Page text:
There’s so much blame to go around.
The political stalemate between Gov. Sonny Perdue, Lt. Gov. Casey Cagle and House Speaker Glenn Richardson means the Atlanta region is in a standstill when it comes to new transportation funding.
The implications are enormous.
MARTA will have to drastically reduce service, maybe even shutting down its trains one day a week.
Metro Atlanta will continue to be stuck in gridlock — further diminishing our competitive edge when it comes to economic development.
It will be years, if these current political conditions persist, before we will have any money to invest in transit and sound transportation projects.
In the meantime, our top competitors are busy building and expanding all modes of transit — everything from commuter rail, light rail and high speed rail.
And why are we falling so far behind? Because our top elected officials can’t rise above their own petty politics and their own personal power plays.
The only way that I see them redeem themselves would be for Perdue to call a special legislative session with the sole purpose of finding solutions for transportation funding and MARTA.
And the governor would need to exert leadership to get a workable consensus between Richardson and Cagle rather than sit on the sidelines.
Of course, for that to happen, Perdue, Cagle and Richardson would have to put the interests of the state above their own self interests. But with this crowd, that could be expecting way too much.
Why start now? After all, they’ve had seven years and they’ve done virtually nothing when it comes to one of the most pressing problems in our state.
It’s a sad twist because all signs leading up to the 2009 legislative session were promising.
The Get Georgia Moving Coalition, which represents 100 different organizations across the state, worked tirelessly to keep transportation funding front and center.
Starting last summer, Gov. Perdue came out in support of commuter rail from Atlanta to Griffin (and then he failed to put any money for the train in his budget).
The governor also commissioned a comprehensive study — IT3 — “Investing in Tomorrow’s Transportation Today” — (isn’t that ironic?).
The Transit Planning Board had built a suburban-urban consensus around a metro transit network that would serve the entire region. It even had the makings of establishing a new regional transit authority that would have included MARTA and any of the other counties willing to contribute to it financially.
And Perdue, Cagle and Richardson all promised to address metro Atlanta’s and Georgia’s transportation problems early in the session.
But, out of the gate, Gov. Perdue threw everything off track.
First of all, he totally ignored all the recommendations in the IT3 plan.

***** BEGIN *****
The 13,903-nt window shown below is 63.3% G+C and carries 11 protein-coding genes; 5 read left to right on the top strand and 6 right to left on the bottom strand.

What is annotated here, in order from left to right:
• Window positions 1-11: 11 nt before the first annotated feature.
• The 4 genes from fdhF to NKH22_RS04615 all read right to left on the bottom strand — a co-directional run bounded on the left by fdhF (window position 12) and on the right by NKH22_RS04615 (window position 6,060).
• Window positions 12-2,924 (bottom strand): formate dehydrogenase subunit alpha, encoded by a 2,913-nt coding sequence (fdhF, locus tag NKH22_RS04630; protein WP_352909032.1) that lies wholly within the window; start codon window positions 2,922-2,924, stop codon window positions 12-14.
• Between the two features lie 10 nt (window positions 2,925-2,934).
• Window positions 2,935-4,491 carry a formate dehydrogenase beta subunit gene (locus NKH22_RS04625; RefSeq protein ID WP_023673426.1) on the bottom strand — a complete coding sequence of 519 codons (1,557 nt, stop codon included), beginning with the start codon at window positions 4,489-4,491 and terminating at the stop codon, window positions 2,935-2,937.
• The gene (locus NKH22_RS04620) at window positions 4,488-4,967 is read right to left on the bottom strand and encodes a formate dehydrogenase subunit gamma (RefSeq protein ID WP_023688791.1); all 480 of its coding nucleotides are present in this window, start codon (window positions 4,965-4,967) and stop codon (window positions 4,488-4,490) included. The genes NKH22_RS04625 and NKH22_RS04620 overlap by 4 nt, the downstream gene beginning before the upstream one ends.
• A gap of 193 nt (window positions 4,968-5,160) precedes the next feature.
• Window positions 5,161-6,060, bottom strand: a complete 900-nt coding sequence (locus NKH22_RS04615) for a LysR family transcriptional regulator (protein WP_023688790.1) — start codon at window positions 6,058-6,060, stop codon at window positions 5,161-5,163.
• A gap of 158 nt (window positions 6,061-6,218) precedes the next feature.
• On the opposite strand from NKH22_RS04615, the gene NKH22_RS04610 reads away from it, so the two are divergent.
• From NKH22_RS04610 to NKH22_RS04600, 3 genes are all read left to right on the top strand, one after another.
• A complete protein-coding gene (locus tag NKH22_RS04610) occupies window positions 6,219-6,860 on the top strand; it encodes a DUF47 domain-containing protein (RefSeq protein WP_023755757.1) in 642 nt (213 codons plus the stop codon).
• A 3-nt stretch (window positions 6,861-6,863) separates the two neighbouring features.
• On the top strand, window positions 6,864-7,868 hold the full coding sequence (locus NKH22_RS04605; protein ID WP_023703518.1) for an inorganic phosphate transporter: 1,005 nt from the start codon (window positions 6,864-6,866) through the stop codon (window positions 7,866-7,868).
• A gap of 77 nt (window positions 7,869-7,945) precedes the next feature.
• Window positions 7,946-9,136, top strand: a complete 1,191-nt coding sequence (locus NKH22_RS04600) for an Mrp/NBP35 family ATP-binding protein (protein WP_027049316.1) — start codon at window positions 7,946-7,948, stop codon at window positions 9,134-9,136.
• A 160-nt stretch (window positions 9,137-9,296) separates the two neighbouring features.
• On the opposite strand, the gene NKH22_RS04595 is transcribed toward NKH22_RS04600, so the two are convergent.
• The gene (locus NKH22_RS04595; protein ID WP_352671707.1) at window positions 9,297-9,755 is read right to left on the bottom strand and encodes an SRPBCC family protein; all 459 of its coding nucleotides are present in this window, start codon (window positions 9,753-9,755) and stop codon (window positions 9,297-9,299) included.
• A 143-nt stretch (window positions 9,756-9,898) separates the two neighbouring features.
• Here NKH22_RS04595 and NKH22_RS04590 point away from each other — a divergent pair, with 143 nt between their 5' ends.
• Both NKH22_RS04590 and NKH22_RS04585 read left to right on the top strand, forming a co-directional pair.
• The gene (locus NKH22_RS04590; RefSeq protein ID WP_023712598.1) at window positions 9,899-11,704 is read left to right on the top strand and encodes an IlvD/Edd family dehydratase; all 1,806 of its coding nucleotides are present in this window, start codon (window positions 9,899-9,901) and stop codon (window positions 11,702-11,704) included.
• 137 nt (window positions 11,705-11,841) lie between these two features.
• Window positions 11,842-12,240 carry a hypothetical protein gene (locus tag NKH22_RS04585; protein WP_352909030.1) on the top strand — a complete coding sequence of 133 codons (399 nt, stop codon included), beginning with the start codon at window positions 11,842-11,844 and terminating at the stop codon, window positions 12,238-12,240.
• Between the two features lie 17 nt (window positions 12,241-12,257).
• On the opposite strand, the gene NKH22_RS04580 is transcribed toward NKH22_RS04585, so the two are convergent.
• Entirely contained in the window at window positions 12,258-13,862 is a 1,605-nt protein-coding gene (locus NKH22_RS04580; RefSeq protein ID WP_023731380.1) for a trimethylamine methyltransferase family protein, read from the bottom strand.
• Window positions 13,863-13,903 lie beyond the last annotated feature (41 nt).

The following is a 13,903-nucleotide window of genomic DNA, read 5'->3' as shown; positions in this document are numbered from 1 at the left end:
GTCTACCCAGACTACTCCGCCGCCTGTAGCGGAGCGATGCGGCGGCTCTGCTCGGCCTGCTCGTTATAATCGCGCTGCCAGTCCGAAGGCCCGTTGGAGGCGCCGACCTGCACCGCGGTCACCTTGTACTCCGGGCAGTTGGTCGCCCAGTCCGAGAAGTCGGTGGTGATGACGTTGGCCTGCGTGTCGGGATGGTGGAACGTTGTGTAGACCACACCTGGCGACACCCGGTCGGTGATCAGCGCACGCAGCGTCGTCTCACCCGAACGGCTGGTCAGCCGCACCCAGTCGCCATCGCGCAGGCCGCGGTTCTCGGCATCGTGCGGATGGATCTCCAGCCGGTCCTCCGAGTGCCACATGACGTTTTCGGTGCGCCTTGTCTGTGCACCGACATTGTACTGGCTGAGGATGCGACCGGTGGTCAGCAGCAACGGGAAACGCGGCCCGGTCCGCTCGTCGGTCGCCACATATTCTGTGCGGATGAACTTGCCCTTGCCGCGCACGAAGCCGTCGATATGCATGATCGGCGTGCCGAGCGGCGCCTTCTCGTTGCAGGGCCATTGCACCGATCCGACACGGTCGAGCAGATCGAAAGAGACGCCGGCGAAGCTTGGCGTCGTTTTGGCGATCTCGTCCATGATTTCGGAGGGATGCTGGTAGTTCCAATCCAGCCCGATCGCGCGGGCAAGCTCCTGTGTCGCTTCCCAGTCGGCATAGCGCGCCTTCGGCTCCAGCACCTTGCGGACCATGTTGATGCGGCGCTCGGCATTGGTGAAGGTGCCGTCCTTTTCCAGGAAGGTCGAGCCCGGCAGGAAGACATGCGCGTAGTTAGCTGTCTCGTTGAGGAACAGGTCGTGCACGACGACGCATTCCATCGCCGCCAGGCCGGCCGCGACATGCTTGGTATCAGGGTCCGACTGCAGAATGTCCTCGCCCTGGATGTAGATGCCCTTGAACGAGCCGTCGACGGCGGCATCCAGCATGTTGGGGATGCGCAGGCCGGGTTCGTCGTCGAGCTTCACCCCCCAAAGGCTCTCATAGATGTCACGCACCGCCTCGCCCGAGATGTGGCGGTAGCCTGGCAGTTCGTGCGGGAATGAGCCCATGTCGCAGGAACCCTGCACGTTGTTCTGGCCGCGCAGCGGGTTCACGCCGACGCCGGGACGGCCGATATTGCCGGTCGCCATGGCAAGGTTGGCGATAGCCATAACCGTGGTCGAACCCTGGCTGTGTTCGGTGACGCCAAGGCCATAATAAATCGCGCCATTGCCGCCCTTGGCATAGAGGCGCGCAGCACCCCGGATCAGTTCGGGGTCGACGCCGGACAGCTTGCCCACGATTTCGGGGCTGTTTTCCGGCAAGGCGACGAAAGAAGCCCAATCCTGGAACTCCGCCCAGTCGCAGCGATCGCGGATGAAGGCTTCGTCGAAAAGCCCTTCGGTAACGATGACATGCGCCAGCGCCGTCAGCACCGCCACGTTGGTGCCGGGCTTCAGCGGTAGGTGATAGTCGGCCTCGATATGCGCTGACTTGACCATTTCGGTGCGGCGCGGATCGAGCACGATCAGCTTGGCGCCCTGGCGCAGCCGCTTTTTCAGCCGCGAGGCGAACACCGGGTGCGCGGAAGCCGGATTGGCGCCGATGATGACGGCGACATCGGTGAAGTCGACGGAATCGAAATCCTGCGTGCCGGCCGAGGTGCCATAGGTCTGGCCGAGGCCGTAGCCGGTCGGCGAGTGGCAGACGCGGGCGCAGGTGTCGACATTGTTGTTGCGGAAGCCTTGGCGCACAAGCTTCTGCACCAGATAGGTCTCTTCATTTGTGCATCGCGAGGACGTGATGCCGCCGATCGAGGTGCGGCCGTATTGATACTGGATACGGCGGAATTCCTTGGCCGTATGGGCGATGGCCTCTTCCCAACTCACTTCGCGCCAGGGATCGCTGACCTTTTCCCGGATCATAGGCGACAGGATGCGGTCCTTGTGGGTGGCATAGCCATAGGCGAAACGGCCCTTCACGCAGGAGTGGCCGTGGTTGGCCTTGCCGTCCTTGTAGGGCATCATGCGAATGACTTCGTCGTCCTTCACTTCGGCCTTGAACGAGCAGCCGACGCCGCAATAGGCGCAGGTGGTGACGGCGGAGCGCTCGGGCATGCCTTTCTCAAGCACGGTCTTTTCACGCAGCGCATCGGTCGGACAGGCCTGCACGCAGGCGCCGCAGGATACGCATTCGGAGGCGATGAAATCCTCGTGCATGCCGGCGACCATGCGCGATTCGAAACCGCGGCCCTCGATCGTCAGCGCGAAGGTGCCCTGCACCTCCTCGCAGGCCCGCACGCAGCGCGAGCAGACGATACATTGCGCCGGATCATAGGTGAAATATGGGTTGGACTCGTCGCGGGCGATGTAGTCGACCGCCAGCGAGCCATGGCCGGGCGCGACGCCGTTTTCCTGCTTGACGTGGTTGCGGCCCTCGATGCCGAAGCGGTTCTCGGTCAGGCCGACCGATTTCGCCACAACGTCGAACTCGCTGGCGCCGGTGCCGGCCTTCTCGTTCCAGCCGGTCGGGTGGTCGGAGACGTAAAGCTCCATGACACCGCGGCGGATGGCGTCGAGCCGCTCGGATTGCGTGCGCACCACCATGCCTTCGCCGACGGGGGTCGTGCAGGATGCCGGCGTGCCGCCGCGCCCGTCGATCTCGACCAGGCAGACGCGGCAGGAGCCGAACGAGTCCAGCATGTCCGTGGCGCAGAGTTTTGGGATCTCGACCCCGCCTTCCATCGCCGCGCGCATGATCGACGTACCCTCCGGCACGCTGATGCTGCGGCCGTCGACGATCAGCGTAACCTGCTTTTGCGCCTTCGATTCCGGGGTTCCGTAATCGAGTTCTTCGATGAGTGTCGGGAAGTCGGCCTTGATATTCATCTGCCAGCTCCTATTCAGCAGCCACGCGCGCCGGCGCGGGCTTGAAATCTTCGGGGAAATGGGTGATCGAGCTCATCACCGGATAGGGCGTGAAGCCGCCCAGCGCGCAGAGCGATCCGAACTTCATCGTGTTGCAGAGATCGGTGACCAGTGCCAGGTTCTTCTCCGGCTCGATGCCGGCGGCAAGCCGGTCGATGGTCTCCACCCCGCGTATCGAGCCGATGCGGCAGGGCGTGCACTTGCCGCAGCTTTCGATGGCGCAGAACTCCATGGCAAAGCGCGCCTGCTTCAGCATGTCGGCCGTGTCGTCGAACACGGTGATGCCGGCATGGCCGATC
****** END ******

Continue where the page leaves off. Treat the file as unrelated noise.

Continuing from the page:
And out of the blue, he proposed a new transportation governance structure without any thoughtful study. To make matters worse, he said he would not support any new transportation funding before getting his governance bill approved.
That’s when the political merry-go-round began. Those who follow the legislature every year have told me it’s the worst they’ve ever seen.
Richardson was determined to do whatever was necessary to make Cagle look bad and hurt his gubernatorial chances. And Cagle showed little political prowess to put together a political coaliton to get new transportation funding passed.
It makes me long for the days when our top state politicians would set aside their personal political games to do what was in the best interest of the state.
Remember House Speaker Tom Murphy? He realized how important metro Atlanta was for the state’s economy, and he would respond in kind, think Georgia World Congress Center.
In talking to several business and regional leaders this weekend, it seems as though everyone is in shock that our political system crumbled in the closing minutes of the 2009 session.
Only now are they beginning to tabulate all the economic consequences of doing nothing.
“They are playing politics with the future of the state’s economy,” says Sam Williams, president of the Metro Atlanta Chamber. “There was a real abandonment to fix one of the most fundamental problems in our state. I would compare it to not allowing statewide banking 25 years ago, which made Charlotte the banking center it is today.”
Meanwhile, Williams said he’s sure our top competitors — from Charlotte to Tampa to Dallas — are celebrating by our political ineptness.
The first major casualty in all of this likely will be MARTA, which was only asking the legislature for flexibility in how it spends the money it already has.
Some House legislators were even so arrogant as to suggest they would only give MARTA flexibility if the state got control of the transit agency.
They proposed reducing MARTA’s board from 18 to seven members, with four of those board members being state officials and only one representative from each of the three local governments that have been supporting the agency for nearly 40 years. This is from a state that gives virtually no money to MARTA.
The only way to fix the catastrophe ahead of us would be to have a special session to pass a rational MARTA bill giving it funding flexibility and to reach a consensus allowing voters in regions across the state to approve a one-cent sales tax on transportation.
Short of that, the only real winner in this debacle will be the Democratic Party of Georgia.